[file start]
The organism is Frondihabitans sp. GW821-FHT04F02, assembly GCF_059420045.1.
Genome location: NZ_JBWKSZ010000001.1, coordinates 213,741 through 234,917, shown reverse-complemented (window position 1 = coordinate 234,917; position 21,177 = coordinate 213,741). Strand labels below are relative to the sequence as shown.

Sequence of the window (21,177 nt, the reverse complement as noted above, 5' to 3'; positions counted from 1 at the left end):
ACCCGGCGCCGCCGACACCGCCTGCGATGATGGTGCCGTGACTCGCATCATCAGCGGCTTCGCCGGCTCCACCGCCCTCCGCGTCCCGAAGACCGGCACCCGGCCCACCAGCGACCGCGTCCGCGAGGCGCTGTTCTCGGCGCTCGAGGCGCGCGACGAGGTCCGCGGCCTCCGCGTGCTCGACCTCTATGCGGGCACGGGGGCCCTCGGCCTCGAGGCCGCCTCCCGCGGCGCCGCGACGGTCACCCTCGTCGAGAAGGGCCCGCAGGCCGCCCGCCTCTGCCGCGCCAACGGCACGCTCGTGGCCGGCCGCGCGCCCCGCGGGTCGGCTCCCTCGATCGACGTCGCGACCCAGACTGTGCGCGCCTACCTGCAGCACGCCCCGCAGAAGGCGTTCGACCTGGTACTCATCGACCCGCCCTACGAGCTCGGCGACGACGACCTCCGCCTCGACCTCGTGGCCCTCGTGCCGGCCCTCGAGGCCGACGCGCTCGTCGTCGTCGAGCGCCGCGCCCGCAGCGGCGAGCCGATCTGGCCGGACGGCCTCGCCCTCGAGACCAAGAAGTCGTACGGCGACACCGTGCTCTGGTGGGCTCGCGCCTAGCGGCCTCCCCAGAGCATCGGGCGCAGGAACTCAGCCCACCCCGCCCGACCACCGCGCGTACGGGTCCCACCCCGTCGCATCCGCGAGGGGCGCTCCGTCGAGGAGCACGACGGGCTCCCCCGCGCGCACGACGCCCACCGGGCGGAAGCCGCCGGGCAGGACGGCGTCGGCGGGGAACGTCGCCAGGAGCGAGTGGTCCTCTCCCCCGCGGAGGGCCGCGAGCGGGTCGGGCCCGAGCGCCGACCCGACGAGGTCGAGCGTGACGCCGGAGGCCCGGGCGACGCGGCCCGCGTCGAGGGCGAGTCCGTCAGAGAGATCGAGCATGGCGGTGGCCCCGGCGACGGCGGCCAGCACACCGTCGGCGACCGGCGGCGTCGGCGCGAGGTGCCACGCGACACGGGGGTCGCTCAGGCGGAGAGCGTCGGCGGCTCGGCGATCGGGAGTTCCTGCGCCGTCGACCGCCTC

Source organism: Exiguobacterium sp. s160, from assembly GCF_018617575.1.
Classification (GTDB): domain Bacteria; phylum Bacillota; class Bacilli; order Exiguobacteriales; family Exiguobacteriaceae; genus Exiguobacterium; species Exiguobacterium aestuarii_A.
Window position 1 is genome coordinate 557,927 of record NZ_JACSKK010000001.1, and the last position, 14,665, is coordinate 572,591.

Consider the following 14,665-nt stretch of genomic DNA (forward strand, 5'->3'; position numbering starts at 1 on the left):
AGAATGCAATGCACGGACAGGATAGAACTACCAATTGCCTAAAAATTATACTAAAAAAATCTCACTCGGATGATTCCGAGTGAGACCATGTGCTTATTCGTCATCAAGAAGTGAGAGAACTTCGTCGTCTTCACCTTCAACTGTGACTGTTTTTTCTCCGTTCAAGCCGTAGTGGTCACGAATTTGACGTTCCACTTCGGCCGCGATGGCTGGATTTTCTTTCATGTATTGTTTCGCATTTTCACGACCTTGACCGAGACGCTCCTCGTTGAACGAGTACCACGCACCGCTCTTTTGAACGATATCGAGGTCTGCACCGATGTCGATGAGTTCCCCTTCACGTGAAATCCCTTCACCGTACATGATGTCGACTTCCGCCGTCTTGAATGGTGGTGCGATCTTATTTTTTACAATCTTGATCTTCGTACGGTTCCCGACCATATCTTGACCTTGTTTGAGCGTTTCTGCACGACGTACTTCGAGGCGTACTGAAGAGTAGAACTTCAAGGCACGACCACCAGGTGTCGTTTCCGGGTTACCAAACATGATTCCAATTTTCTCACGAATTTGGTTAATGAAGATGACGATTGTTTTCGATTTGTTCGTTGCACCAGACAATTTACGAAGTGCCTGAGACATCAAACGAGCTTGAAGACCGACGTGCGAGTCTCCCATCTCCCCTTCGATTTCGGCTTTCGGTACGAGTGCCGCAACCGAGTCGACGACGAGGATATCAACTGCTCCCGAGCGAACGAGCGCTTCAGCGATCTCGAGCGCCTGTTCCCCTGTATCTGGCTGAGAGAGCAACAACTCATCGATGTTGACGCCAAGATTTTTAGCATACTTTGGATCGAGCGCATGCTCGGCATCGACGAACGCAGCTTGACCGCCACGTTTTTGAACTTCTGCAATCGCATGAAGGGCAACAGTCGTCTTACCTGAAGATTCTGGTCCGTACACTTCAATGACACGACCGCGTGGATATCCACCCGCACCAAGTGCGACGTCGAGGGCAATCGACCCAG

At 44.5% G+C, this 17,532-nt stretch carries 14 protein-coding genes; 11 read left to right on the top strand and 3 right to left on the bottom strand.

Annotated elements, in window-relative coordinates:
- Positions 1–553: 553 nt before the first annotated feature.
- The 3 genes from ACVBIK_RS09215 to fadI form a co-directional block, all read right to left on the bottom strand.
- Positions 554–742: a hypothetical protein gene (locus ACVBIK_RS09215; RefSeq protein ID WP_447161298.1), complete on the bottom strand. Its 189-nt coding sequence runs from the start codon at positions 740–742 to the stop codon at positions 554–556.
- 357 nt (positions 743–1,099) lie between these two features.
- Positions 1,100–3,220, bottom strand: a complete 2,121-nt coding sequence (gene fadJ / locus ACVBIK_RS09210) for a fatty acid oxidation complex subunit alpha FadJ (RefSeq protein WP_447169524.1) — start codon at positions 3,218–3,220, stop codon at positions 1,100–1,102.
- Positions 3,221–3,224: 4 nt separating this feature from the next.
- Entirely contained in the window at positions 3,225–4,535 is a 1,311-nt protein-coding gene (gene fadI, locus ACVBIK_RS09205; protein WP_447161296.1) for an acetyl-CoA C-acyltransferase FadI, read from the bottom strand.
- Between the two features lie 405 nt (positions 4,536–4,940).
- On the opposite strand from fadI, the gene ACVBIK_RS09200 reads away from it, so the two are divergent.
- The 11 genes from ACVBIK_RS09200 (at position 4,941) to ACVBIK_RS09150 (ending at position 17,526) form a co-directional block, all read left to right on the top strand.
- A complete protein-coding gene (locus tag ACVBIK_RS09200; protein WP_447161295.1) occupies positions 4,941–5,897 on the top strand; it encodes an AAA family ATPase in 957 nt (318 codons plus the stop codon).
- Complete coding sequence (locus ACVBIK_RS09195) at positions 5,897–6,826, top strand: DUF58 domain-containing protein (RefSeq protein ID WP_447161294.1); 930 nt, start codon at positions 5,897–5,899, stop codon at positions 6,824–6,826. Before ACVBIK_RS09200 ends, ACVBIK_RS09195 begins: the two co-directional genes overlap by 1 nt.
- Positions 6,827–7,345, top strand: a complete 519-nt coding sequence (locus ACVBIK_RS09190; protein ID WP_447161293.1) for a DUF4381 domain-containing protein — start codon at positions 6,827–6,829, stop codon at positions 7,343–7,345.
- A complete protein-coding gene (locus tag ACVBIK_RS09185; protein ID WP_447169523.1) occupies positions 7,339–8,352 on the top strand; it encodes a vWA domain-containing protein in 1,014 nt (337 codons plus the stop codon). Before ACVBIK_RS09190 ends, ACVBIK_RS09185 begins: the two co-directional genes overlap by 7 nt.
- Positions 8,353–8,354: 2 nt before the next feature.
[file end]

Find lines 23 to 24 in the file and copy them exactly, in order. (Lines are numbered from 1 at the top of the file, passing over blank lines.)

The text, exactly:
- Complete coding sequence (locus ACVBIK_RS09195) at positions 5,897–6,826, top strand: DUF58 domain-containing protein (RefSeq protein ID WP_447161294.1); 930 nt, start codon at positions 5,897–5,899, stop codon at positions 6,824–6,826. Before ACVBIK_RS09200 ends, ACVBIK_RS09195 begins: the two co-directional genes overlap by 1 nt.
- Positions 6,827–7,345, top strand: a complete 519-nt coding sequence (locus ACVBIK_RS09190; protein ID WP_447161293.1) for a DUF4381 domain-containing protein — start codon at positions 6,827–6,829, stop codon at positions 7,343–7,345.